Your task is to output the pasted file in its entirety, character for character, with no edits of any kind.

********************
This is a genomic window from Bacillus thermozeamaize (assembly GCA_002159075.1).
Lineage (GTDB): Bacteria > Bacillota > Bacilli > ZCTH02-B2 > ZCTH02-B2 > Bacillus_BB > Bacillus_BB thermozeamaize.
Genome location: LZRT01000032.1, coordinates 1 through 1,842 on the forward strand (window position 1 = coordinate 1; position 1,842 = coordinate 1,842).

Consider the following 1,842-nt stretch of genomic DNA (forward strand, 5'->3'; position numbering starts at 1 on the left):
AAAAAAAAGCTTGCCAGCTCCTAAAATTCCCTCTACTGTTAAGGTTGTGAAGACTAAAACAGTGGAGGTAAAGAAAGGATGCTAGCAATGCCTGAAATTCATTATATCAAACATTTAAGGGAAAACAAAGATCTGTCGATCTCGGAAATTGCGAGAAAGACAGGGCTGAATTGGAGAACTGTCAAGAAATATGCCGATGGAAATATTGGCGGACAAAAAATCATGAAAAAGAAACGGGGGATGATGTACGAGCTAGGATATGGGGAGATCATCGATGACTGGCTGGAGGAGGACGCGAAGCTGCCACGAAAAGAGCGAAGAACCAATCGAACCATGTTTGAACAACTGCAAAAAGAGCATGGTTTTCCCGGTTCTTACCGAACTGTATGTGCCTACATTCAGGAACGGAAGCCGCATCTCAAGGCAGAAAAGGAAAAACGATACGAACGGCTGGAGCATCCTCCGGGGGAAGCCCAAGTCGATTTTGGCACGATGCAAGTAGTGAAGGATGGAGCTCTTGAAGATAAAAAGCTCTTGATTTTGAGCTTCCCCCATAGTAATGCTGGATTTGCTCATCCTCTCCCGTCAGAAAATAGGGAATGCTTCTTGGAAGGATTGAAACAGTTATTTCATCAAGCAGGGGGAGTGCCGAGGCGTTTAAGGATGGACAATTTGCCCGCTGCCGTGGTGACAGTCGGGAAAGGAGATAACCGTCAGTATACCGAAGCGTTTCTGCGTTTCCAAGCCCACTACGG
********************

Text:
This is a genomic window from Bacillus thermozeamaize (assembly GCA_002159075.1).
Lineage (GTDB): Bacteria > Bacillota > Bacilli > ZCTH02-B2 > ZCTH02-B2 > Bacillus_BB > Bacillus_BB thermozeamaize.
Genome location: LZRT01000032.1, coordinates 1 through 1,842 on the forward strand (window position 1 = coordinate 1; position 1,842 = coordinate 1,842).

Consider the following 1,842-nt stretch of genomic DNA (forward strand, 5'->3'; position numbering starts at 1 on the left):
AAAAAAAAGCTTGCCAGCTCCTAAAATTCCCTCTACTGTTAAGGTTGTGAAGACTAAAACAGTGGAGGTAAAGAAAGGATGCTAGCAATGCCTGAAATTCATTATATCAAACATTTAAGGGAAAACAAAGATCTGTCGATCTCGGAAATTGCGAGAAAGACAGGGCTGAATTGGAGAACTGTCAAGAAATATGCCGATGGAAATATTGGCGGACAAAAAATCATGAAAAAGAAACGGGGGATGATGTACGAGCTAGGATATGGGGAGATCATCGATGACTGGCTGGAGGAGGACGCGAAGCTGCCACGAAAAGAGCGAAGAACCAATCGAACCATGTTTGAACAACTGCAAAAAGAGCATGGTTTTCCCGGTTCTTACCGAACTGTATGTGCCTACATTCAGGAACGGAAGCCGCATCTCAAGGCAGAAAAGGAAAAACGATACGAACGGCTGGAGCATCCTCCGGGGGAAGCCCAAGTCGATTTTGGCACGATGCAAGTAGTGAAGGATGGAGCTCTTGAAGATAAAAAGCTCTTGATTTTGAGCTTCCCCCATAGTAATGCTGGATTTGCTCATCCTCTCCCGTCAGAAAATAGGGAATGCTTCTTGGAAGGATTGAAACAGTTATTTCATCAAGCAGGGGGAGTGCCGAGGCGTTTAAGGATGGACAATTTGCCCGCTGCCGTGGTGACAGTCGGGAAAGGAGATAACCGTCAGTATACCGAAGCGTTTCTGCGTTTCCAAGCCCACTACGG